I am going to sleep in this and get back to you!
    Thank you for starting this topic!
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      • Apr 29 2013: Thank you ZX Style!!

        Did anyone see the "Real Beauty Sketches" experiment by Dove?
        A forensic illustrator drew a portrait based on someone's own description of him/herself, and then another based on a description of the same person by someone else. The differences are painfully clear and definitely makes one question, is beauty indeed only in the eye of the beholder?

        I have known beautiful men and women in my life, who were anything but pleased with how they looked. One girl I went to school with never had a date for a single dance, even though she was just stunningly beautiful and everyone thought so. Because of her 'legacy', the boys assumed she already had a date, so no one bothered to ask her. She was admired and lonely.

        I really admired Cameron for her candid, honest talk. A lot of what she said, I had figured to be true. Someone like her, who 'won the genetic lottery', really tend to have only one option - utilize their looks to earn a living. Seems a sort of sad thing to me. She said, to people why say they want to become models, "Why?! You can be anything!"

        Society sends the message that being 'beautiful' (read: symmetrical) will automatically lead to being 'successful' (also according to society, not to the individual) through the media and sadly, we all believe it to be true.
  • Apr 24 2013: Casey,

    Great post. I don't think anybody is "gifted" because they look good. That disappears around a certain age anyways. All you are left you. So I think the "gifted" people are the ones who realize how capable they are with or without a "pretty face".

    Intelligent people with passion succeed...period. I have the face of a caveman. That will not hold me back. I could care less how pretty the next guy is. I will succeed because I want it and will make it happen.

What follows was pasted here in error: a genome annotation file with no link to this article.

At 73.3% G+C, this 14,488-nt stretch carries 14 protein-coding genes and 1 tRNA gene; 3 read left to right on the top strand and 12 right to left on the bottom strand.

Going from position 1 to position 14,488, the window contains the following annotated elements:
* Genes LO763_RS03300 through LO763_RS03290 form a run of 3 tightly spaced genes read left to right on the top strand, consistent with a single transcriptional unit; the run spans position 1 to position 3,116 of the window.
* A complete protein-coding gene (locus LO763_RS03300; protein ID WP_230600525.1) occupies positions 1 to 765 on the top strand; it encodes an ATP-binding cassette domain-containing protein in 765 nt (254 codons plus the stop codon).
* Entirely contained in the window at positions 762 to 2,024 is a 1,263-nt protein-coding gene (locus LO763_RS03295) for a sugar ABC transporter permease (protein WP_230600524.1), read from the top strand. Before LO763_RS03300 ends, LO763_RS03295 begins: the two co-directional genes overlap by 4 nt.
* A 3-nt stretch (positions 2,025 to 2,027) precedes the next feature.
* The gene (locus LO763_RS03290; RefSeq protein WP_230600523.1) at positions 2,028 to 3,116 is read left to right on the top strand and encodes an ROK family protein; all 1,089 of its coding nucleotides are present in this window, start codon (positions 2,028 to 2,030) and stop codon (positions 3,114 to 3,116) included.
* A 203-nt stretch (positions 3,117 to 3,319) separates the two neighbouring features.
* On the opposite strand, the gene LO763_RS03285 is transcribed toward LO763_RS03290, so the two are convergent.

Henry J. Woeltjen
    B.S. Criminal Justice Administration
    MBA Student
    Blogger/Business Management Consultant
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    Apr 24 2013: I don't think beautiful people are as fortunate as we perceive them to be. Physical features like shape and look do not offer a person real beauty unless the person earns intelligence, character and well defined values of the society. I know some extremely good looking people suffered because at times good looks (particularly for women) can be a disadvantage also.

    Do you know that certain professional examinations have two rounds, like prelims and finals? If one won a genetic lottery, it can be of help to get past the prelims. There still remain the finals.
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    Apr 24 2013: The old line "Beauty is in the eye of the beholder" comes to mind.
    By beautiful I assume you mean what we see in ads because that seems to be a social standard for "what beauty is".
    Genetically I think it depends on where you've come from. The odds of having certain features is kind of hit of miss when it comes to humans. A mans eye color or nose shape isn't guaranteed to show up in it's offspring.
    Unlike breeding animals where people have selected only certain features and exploited them, people don't. In that sense, yes genetic features are like a lottery though what the odds are is anyone's guess.
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    May 23 2013: Real beauty is very close to vulnerability - when we appreciate beauty we open up our hearts and minds. It is creative.
    And in existence nothing is created without it´s opposite, it seems.
    The ugliness, the strength, the urge to attack and destroy.
    When you grow older you might accept this play of opposites and feel more happy, just letting it happen.
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    May 13 2013: I was just looking at that wikipedia article because I saw the movie The Hunger Games and it reminded me of Jackson's story.

    I've had the privilege of knowing very well a women who had dramatic weight loss surgery, and became more classically beautiful according to our society. I think such people are in a rare position to truly see both sides of this issue from having lived both sides. Men pay more attention to her now, they will hold the door open for her now, and people generally treat her better.

    A curse of a beautiful (model) woman I know, is that she feels the attention she gets is hard to trust, that people do not see the real her, and that she comes to rely on the attention she gets as a measure of self worth. If the attention wanes on a bad day, that is why she would not feel confident and secure.

    You ask if beautiful or successful people are as fortunate as we perceive them to be.

    Here is a recent study showing beautiful people are happier than plainer looking people, essentially because they are able to earn more money: And you have another study showing that lottery winners are happier: I am sure you can find studies showing no difference too.